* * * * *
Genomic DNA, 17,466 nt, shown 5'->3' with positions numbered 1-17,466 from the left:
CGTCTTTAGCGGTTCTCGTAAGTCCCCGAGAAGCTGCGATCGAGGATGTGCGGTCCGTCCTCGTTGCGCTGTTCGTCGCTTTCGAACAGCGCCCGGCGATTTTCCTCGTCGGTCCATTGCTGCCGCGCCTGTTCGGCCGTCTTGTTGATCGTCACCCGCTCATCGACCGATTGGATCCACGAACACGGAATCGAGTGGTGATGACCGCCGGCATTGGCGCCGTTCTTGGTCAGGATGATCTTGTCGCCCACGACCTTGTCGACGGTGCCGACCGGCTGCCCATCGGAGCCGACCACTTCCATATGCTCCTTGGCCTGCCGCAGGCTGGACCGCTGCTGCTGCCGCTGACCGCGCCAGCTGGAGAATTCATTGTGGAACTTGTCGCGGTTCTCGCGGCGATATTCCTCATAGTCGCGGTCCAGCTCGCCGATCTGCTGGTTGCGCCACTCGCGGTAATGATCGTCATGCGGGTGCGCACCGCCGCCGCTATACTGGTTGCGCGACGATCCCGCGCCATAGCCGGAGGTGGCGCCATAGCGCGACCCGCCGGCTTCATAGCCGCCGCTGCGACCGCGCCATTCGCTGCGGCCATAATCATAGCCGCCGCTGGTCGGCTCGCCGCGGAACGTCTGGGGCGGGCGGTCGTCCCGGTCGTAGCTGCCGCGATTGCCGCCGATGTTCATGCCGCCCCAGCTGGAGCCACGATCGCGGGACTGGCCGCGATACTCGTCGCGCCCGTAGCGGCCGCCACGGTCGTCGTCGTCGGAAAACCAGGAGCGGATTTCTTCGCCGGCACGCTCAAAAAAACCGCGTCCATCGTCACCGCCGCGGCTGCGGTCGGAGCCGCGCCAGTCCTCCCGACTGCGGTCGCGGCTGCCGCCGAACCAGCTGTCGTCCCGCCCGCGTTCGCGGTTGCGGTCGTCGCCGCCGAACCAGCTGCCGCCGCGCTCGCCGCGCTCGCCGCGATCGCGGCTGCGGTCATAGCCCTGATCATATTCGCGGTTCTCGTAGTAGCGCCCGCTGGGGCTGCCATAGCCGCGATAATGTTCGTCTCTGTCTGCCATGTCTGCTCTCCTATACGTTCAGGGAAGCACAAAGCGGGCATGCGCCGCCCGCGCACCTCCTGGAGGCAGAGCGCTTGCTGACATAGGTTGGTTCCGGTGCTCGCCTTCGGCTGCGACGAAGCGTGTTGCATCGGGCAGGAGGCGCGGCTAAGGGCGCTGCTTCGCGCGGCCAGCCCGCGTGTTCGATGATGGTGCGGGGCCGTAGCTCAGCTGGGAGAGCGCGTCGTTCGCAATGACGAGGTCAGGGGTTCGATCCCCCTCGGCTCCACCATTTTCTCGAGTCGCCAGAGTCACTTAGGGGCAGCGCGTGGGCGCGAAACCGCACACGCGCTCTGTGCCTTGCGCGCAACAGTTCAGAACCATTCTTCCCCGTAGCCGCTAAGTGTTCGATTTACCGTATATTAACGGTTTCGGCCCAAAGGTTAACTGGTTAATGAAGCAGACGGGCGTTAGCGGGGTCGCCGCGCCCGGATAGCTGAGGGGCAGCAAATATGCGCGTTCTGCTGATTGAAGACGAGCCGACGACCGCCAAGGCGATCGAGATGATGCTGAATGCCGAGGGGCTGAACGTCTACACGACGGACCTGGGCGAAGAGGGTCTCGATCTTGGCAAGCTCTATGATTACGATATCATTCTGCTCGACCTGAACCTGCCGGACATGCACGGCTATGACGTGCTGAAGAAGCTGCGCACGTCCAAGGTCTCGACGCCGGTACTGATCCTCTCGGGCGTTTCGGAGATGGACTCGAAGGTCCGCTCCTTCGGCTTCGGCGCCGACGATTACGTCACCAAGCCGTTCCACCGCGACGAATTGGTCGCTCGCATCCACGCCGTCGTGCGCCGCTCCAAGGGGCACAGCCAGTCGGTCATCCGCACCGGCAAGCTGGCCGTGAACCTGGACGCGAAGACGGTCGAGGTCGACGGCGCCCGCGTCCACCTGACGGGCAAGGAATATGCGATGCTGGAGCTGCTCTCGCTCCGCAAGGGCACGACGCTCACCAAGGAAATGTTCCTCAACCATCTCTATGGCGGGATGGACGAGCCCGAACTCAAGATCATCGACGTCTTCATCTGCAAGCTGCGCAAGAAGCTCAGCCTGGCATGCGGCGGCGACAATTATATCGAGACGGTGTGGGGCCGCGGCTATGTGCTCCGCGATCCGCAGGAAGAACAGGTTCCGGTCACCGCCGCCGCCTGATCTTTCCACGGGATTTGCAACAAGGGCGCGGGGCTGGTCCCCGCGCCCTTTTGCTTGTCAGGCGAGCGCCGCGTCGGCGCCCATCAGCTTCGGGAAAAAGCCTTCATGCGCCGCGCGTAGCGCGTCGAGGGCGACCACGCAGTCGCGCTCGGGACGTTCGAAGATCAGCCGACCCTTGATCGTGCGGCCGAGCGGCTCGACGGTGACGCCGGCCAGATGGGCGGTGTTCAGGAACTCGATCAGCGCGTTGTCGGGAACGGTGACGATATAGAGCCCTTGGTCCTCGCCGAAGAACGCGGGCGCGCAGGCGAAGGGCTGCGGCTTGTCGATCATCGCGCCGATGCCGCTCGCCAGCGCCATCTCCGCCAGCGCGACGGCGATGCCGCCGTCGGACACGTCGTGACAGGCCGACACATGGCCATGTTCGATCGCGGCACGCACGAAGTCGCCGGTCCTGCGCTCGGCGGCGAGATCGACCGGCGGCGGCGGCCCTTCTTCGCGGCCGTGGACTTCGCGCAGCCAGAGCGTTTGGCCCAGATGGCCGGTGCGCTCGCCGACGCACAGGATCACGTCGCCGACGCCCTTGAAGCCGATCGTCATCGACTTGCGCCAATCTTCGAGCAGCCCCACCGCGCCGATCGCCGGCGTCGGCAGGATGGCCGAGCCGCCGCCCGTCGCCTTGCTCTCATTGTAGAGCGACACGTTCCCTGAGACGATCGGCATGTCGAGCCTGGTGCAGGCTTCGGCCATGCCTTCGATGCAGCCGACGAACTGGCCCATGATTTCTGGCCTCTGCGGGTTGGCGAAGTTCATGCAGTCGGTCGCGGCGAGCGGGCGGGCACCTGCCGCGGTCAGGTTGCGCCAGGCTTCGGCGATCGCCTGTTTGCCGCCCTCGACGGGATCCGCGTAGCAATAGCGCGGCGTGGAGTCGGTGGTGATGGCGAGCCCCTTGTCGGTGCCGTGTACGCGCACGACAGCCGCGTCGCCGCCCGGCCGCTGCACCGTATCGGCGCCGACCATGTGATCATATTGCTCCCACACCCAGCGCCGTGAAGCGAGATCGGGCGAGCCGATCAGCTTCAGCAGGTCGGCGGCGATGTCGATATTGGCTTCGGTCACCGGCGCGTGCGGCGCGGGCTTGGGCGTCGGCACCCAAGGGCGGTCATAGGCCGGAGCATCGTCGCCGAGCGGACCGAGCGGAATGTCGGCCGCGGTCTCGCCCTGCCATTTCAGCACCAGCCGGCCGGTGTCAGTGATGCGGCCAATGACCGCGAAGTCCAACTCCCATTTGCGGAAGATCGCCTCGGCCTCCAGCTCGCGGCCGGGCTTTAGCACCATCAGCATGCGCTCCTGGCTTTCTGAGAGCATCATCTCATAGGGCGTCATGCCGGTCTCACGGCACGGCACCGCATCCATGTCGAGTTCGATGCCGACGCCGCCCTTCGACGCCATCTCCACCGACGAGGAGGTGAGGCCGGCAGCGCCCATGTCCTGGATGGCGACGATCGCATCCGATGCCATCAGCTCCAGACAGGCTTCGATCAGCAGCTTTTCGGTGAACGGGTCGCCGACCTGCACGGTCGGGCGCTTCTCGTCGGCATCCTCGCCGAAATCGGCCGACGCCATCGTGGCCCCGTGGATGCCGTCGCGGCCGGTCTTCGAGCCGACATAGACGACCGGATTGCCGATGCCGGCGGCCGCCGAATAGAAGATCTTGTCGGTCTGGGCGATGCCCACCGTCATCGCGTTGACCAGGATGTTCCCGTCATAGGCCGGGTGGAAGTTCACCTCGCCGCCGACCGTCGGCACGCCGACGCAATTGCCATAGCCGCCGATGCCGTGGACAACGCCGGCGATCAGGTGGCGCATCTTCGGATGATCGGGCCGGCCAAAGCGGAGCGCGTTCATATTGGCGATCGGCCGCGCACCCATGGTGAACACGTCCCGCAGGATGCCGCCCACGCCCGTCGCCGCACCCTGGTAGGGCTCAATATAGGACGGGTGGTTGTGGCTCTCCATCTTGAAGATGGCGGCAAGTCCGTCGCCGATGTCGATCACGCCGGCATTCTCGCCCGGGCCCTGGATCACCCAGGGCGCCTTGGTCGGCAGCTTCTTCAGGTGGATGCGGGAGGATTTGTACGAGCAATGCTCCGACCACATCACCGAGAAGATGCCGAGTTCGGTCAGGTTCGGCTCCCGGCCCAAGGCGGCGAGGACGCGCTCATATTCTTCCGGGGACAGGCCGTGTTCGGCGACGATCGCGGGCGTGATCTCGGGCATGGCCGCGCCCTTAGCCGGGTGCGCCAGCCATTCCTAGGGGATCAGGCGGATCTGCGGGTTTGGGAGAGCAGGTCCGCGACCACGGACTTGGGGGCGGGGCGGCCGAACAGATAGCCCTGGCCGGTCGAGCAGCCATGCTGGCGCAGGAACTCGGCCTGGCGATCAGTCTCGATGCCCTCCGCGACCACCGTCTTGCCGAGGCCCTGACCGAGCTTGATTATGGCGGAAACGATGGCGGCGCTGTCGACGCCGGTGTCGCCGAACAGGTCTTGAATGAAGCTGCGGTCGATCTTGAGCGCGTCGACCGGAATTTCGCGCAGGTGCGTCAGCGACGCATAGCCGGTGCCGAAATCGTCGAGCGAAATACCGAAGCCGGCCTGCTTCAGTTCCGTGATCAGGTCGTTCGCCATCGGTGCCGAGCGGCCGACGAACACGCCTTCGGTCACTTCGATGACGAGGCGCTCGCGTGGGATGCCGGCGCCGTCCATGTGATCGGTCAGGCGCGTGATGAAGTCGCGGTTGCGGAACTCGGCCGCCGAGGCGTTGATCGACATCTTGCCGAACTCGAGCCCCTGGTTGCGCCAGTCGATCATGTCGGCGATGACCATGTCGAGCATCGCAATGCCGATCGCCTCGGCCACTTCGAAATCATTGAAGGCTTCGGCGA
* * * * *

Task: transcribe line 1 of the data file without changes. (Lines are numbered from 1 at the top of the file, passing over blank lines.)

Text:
Genomic DNA, 17,466 nt, shown 5'->3' with positions numbered 1-17,466 from the left: